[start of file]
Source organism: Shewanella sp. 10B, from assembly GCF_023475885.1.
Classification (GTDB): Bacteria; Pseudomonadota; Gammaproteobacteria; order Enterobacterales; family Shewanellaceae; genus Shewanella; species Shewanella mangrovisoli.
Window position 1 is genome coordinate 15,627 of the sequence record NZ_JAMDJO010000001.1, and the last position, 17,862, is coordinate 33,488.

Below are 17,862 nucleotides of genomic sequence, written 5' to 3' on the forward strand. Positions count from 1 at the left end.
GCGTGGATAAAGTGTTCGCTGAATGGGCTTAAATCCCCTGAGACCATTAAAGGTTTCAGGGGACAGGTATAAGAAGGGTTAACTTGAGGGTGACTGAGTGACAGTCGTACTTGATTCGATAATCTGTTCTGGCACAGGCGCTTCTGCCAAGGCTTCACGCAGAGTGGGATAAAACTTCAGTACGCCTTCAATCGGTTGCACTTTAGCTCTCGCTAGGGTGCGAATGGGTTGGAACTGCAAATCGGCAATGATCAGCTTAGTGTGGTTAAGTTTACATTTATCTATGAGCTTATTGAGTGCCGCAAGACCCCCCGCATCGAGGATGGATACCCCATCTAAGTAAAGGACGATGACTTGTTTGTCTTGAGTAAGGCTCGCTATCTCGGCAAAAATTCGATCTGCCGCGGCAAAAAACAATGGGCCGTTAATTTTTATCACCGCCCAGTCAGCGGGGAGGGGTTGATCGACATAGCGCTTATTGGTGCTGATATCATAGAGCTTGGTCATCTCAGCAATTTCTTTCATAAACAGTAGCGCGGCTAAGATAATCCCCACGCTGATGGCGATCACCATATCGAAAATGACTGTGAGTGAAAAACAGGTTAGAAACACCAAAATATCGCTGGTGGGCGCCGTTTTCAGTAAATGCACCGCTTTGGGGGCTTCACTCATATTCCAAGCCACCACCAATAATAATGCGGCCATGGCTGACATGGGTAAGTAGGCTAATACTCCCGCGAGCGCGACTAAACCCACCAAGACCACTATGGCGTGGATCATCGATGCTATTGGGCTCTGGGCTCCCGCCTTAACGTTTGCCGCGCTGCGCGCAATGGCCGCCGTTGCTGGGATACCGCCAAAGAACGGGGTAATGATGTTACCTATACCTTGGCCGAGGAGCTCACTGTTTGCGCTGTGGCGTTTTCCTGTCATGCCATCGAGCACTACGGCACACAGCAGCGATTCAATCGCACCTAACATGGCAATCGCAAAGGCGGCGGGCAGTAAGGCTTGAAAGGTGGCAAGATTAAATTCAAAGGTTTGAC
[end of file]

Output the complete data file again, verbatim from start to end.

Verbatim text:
Source organism: Shewanella sp. 10B, from assembly GCF_023475885.1.
Classification (GTDB): Bacteria; Pseudomonadota; Gammaproteobacteria; order Enterobacterales; family Shewanellaceae; genus Shewanella; species Shewanella mangrovisoli.
Window position 1 is genome coordinate 15,627 of the sequence record NZ_JAMDJO010000001.1, and the last position, 17,862, is coordinate 33,488.

Below are 17,862 nucleotides of genomic sequence, written 5' to 3' on the forward strand. Positions count from 1 at the left end.
GCGTGGATAAAGTGTTCGCTGAATGGGCTTAAATCCCCTGAGACCATTAAAGGTTTCAGGGGACAGGTATAAGAAGGGTTAACTTGAGGGTGACTGAGTGACAGTCGTACTTGATTCGATAATCTGTTCTGGCACAGGCGCTTCTGCCAAGGCTTCACGCAGAGTGGGATAAAACTTCAGTACGCCTTCAATCGGTTGCACTTTAGCTCTCGCTAGGGTGCGAATGGGTTGGAACTGCAAATCGGCAATGATCAGCTTAGTGTGGTTAAGTTTACATTTATCTATGAGCTTATTGAGTGCCGCAAGACCCCCCGCATCGAGGATGGATACCCCATCTAAGTAAAGGACGATGACTTGTTTGTCTTGAGTAAGGCTCGCTATCTCGGCAAAAATTCGATCTGCCGCGGCAAAAAACAATGGGCCGTTAATTTTTATCACCGCCCAGTCAGCGGGGAGGGGTTGATCGACATAGCGCTTATTGGTGCTGATATCATAGAGCTTGGTCATCTCAGCAATTTCTTTCATAAACAGTAGCGCGGCTAAGATAATCCCCACGCTGATGGCGATCACCATATCGAAAATGACTGTGAGTGAAAAACAGGTTAGAAACACCAAAATATCGCTGGTGGGCGCCGTTTTCAGTAAATGCACCGCTTTGGGGGCTTCACTCATATTCCAAGCCACCACCAATAATAATGCGGCCATGGCTGACATGGGTAAGTAGGCTAATACTCCCGCGAGCGCGACTAAACCCACCAAGACCACTATGGCGTGGATCATCGATGCTATTGGGCTCTGGGCTCCCGCCTTAACGTTTGCCGCGCTGCGCGCAATGGCCGCCGTTGCTGGGATACCGCCAAAGAACGGGGTAATGATGTTACCTATACCTTGGCCGAGGAGCTCACTGTTTGCGCTGTGGCGTTTTCCTGTCATGCCATCGAGCACTACGGCACACAGCAGCGATTCAATCGCACCTAACATGGCAATCGCAAAGGCGGCGGGCAGTAAGGCTTGAAAGGTGGCAAGATTAAATTCAAAGGTTTGAC